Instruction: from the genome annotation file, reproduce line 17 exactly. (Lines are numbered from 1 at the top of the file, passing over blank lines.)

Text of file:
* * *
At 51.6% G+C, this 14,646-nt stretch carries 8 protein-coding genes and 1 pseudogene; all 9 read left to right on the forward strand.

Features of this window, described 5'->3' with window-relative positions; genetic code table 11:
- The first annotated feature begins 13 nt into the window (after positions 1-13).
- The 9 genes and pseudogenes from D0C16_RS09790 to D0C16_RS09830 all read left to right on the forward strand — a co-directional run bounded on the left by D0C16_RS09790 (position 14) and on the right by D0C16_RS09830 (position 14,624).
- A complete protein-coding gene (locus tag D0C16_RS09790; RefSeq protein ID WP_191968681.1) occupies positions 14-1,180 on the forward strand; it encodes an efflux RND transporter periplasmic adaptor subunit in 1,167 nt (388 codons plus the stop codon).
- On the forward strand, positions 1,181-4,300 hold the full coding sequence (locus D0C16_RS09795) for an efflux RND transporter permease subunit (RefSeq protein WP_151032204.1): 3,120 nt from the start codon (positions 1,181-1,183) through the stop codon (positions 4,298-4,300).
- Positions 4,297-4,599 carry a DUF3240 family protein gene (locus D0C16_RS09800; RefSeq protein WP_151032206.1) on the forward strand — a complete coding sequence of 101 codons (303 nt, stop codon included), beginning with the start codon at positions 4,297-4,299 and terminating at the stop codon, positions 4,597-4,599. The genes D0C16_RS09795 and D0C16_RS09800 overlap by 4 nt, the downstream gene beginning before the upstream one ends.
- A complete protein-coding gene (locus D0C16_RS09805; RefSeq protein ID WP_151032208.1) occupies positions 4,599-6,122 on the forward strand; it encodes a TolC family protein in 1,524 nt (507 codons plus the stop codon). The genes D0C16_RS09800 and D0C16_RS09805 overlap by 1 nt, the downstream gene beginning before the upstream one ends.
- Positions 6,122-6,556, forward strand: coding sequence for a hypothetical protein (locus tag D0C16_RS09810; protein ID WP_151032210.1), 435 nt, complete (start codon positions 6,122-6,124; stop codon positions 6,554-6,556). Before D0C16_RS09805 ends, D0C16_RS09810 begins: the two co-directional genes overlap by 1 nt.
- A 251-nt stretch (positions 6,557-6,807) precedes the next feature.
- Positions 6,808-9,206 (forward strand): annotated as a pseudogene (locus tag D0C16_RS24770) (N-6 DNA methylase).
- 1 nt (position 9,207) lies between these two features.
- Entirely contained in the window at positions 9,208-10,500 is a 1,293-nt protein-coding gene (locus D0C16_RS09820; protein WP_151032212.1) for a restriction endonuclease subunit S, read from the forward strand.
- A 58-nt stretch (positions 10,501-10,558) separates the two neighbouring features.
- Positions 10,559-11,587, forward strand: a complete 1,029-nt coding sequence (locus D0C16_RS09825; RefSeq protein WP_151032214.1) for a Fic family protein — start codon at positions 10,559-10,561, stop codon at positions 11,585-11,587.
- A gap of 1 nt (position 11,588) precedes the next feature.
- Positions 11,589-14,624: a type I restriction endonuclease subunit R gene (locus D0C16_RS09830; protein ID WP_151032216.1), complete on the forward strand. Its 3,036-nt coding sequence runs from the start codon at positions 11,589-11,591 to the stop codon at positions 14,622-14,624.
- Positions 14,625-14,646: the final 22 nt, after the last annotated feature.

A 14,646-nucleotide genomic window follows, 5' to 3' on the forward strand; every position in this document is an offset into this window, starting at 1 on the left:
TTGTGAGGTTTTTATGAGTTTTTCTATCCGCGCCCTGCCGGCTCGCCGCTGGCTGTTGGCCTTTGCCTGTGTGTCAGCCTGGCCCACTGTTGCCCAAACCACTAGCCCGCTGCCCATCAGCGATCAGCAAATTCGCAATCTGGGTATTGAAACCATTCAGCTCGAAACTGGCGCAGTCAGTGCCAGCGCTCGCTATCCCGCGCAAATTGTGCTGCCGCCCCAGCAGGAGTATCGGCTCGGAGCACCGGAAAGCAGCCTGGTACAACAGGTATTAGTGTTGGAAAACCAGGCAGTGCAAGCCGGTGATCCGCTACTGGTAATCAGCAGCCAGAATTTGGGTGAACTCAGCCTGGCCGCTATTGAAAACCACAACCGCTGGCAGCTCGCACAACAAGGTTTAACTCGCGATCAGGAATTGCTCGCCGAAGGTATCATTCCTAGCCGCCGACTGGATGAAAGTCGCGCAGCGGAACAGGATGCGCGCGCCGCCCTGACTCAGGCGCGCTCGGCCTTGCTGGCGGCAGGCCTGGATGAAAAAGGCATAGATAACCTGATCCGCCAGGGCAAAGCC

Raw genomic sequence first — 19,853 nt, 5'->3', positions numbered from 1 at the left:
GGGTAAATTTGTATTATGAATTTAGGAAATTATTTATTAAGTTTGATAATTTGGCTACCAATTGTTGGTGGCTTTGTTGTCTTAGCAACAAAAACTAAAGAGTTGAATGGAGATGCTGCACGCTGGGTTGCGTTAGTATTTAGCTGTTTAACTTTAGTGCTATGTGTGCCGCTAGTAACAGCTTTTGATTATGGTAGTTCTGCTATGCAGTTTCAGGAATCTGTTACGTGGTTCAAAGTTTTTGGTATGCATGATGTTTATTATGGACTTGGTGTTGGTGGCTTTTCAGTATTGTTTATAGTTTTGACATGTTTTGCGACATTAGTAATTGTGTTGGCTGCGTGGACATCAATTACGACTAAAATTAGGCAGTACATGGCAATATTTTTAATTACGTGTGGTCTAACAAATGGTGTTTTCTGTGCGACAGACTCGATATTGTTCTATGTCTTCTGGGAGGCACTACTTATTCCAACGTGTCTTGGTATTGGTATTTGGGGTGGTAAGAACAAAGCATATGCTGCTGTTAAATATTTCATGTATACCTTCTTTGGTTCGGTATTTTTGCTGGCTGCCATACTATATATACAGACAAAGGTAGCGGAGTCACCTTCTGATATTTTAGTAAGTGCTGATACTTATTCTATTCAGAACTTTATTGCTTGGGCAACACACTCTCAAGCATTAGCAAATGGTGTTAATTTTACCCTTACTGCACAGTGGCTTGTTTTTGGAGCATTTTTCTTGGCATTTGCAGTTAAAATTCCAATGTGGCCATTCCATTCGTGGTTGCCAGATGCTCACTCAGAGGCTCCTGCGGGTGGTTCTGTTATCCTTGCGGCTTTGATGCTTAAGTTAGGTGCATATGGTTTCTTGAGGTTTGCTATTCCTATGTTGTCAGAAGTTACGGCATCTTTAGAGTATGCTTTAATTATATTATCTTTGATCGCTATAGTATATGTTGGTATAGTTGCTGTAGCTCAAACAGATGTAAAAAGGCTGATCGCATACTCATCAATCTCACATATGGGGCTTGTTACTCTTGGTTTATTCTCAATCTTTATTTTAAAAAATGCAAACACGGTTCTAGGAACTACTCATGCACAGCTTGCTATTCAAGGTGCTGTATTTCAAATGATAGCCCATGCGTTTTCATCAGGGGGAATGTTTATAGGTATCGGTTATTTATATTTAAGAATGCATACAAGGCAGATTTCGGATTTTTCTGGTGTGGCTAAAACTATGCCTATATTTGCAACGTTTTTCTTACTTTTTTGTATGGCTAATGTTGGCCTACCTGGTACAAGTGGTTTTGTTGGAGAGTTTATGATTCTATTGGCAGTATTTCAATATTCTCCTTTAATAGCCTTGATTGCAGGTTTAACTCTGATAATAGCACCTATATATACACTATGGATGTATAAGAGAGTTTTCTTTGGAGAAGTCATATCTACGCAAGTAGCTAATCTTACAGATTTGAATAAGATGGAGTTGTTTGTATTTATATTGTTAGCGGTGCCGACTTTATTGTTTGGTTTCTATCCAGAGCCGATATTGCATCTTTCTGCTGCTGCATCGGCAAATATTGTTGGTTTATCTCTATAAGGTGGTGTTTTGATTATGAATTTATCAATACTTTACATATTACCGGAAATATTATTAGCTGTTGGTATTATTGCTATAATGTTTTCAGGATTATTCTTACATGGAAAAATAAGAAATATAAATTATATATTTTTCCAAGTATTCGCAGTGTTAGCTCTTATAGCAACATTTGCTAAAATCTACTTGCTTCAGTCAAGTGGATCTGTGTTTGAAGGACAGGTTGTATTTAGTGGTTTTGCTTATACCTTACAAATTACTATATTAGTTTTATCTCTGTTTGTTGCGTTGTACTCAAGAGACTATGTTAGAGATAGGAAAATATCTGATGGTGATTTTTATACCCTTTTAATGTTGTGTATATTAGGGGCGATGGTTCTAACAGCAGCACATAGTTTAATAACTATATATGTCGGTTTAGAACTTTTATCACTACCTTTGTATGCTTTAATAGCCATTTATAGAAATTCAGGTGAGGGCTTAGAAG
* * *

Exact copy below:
- Positions 11,589-14,624: a type I restriction endonuclease subunit R gene (locus D0C16_RS09830; protein ID WP_151032216.1), complete on the forward strand. Its 3,036-nt coding sequence runs from the start codon at positions 11,589-11,591 to the stop codon at positions 14,622-14,624.